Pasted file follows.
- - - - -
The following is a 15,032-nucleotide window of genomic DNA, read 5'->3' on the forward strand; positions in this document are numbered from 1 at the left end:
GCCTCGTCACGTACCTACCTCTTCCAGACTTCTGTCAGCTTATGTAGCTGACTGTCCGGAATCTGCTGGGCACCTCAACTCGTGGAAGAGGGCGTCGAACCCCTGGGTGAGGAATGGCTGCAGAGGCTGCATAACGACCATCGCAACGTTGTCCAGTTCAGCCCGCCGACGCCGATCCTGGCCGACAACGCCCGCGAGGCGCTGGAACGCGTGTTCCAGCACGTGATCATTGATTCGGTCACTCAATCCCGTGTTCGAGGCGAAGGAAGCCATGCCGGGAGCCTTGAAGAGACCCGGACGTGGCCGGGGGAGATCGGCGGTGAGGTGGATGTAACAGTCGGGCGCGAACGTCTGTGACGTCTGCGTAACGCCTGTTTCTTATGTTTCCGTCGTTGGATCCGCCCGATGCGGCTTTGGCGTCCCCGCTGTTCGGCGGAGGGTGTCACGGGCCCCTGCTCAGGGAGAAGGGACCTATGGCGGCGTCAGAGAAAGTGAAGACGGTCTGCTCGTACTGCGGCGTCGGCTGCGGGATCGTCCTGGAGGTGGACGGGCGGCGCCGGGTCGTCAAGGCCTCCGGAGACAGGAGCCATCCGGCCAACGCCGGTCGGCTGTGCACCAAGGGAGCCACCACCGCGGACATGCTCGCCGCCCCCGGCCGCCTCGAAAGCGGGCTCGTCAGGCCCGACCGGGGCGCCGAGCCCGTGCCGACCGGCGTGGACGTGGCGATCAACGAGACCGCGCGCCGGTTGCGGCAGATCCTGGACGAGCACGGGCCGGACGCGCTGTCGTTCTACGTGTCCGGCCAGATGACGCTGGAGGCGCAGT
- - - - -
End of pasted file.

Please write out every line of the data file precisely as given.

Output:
The following is a 15,032-nucleotide window of genomic DNA, read 5'->3' on the forward strand; positions in this document are numbered from 1 at the left end:
GCCTCGTCACGTACCTACCTCTTCCAGACTTCTGTCAGCTTATGTAGCTGACTGTCCGGAATCTGCTGGGCACCTCAACTCGTGGAAGAGGGCGTCGAACCCCTGGGTGAGGAATGGCTGCAGAGGCTGCATAACGACCATCGCAACGTTGTCCAGTTCAGCCCGCCGACGCCGATCCTGGCCGACAACGCCCGCGAGGCGCTGGAACGCGTGTTCCAGCACGTGATCATTGATTCGGTCACTCAATCCCGTGTTCGAGGCGAAGGAAGCCATGCCGGGAGCCTTGAAGAGACCCGGACGTGGCCGGGGGAGATCGGCGGTGAGGTGGATGTAACAGTCGGGCGCGAACGTCTGTGACGTCTGCGTAACGCCTGTTTCTTATGTTTCCGTCGTTGGATCCGCCCGATGCGGCTTTGGCGTCCCCGCTGTTCGGCGGAGGGTGTCACGGGCCCCTGCTCAGGGAGAAGGGACCTATGGCGGCGTCAGAGAAAGTGAAGACGGTCTGCTCGTACTGCGGCGTCGGCTGCGGGATCGTCCTGGAGGTGGACGGGCGGCGCCGGGTCGTCAAGGCCTCCGGAGACAGGAGCCATCCGGCCAACGCCGGTCGGCTGTGCACCAAGGGAGCCACCACCGCGGACATGCTCGCCGCCCCCGGCCGCCTCGAAAGCGGGCTCGTCAGGCCCGACCGGGGCGCCGAGCCCGTGCCGACCGGCGTGGACGTGGCGATCAACGAGACCGCGCGCCGGTTGCGGCAGATCCTGGACGAGCACGGGCCGGACGCGCTGTCGTTCTACGTGTCCGGCCAGATGACGCTGGAGGCGCAGT